The Indian Space Research Organisation, which successfully launched Chandrayaan [ Images ]-1 in October last year, was quick to react and patched Chandrayaan with two sensors in order to steer it.
ISRO chief G Madhavan Nair, while addressing a press conference in Bangalore on Friday, said that there is no cause for concern and the problem has been rectified. The objective of the Chandrayaan is 95 per cent complete and the data required had been collected, he said.
Nair explained that the star sensor, which helps in precision pointing, is used to maneuver the spacecraft. Now since the star sensor has been lost, the spacecraft may not be able to be commanded with the requisite accuracy.
As a result of this, some of the instruments on board the Chandrayaan may not be able to gather all the data, such as the European lunar resources mappers, said Nair.
The resolution of some of the cameras on the Chandrayaan may be compromised and the spacecraft may not be able to give enough return signal strength, he added.
India's first unmanned moon spacecraft was supposed to start relaying data by September.
"Unfortunately, during the last month, we have lost a vital sensor --- the star sensor," Nair said. "Like in the olden days. when one used to look at the stars to fix a direction, likewise an onboard electronic equipment was doing all this and it was required for precise pointing (towards the moon). With its loss we are really worried," he said.
"But to the credit of the ISRO scientific team, they have worked out a very innovative way of overcoming the problem," the ISRO chief said, but added that if some more failures happen, "then we will have problems".
Nair, however, said that in the last eight months of the operation of the mission, "we have collected almost all the data that we wanted" and that most of its objectives have already been completed.
Chandrayaan-I was launched from the spaceport of Sriharikota in Andhra Pradesh on October 22 last year.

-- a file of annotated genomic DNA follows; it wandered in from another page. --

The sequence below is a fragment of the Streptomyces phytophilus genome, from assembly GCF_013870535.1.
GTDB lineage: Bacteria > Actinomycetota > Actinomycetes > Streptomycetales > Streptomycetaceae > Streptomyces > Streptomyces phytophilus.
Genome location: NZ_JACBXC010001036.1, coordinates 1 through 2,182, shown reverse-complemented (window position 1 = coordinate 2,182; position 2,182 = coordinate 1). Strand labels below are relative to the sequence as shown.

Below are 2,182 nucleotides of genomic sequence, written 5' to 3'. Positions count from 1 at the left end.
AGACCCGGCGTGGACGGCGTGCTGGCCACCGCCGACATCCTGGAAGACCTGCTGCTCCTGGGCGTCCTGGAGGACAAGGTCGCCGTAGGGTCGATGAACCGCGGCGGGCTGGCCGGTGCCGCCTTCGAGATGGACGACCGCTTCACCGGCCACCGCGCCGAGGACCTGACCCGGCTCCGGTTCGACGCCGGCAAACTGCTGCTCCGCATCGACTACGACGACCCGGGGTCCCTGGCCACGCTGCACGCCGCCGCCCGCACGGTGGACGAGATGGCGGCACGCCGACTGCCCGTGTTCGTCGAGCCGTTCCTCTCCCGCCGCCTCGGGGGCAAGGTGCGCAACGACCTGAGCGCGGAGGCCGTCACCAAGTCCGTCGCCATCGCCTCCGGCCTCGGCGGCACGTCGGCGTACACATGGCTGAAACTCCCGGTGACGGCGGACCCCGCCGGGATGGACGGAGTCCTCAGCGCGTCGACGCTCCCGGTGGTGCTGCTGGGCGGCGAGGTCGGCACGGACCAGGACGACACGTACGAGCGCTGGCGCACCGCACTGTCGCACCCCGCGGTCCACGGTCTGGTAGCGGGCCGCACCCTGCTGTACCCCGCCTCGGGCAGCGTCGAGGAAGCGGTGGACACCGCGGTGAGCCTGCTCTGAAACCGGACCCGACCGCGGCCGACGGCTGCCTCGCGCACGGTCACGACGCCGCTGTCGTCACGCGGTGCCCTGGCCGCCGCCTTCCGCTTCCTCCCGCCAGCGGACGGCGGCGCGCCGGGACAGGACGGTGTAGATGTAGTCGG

Giving details about the problems encountered by the mission after its launch, Nair said "Space missions are very, very complex. There are instances of problems on board. We were also not spared from these."
He said that the craft had faced fairly hostile environment around the moon especially in terms of thermal cycling as well as radiation. "The first thing that we encountered when it was put in the 100 km orbit, it simply reached a stage of thermal runaway. The entire spacecraft would have been baked. We would have lost it," he said, adding that it was a scenario that happened approximately a month after the launch.
The ISRO chief said the mission has reached a stage where many of the electronics have failed and indeed some of the power supply instruments have malfunctioned. "But fortunately, we were able to energise the redundant units and keep them alive all this time. This has been going on for quite sometime. Unfortunately, during the last month, we have lost one vital sensor," he said.
"Chandrayaan can continue but of course one cannot predict....failures can always happen and if some more failures happen, then we have problems," he said, adding that the mission is a "100 per cent success".
On Chandrayaan-II, Nair said the scientists had to take care of environmental issues. "As you know, we did not have any experience of this kind earlier. This is for the first time we have understood the intricacies of going around the moon and this data will help us make the subsequent mission much more reliable," he said.
The mission objectives of Chandrayaan-I included surveying the lunar surface to produce a complete map of its chemical characteristics and three-dimension topography.
Additional Inputs from PTI